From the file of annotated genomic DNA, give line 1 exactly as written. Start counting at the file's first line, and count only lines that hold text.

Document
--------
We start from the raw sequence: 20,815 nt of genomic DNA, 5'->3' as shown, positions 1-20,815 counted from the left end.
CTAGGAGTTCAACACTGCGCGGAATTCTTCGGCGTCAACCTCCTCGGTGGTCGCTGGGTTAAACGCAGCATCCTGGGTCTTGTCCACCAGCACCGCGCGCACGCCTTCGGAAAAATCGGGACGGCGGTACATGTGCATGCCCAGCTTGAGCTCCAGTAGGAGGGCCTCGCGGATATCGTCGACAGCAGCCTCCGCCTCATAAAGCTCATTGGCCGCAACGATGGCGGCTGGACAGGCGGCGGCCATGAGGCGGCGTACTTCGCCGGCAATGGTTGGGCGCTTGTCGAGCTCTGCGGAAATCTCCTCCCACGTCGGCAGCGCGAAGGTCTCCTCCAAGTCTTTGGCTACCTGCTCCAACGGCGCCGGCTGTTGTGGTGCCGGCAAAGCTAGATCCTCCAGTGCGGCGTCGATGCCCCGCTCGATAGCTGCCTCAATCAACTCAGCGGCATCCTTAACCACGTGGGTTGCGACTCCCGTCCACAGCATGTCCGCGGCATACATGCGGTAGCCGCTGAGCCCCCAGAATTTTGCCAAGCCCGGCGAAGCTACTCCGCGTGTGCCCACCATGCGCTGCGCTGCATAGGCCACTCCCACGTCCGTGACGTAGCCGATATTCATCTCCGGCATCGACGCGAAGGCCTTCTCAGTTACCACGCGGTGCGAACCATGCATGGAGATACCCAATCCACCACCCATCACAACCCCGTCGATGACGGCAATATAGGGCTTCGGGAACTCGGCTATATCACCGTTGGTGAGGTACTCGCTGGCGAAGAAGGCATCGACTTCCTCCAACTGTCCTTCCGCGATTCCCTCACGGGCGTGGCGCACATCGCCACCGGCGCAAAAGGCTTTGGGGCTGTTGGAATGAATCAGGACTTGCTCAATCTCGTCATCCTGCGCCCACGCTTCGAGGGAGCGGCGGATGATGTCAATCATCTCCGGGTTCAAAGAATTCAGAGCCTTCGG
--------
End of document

We start from the raw sequence: 20,815 nt of genomic DNA, 5'->3' as shown, positions 1-20,815 counted from the left end.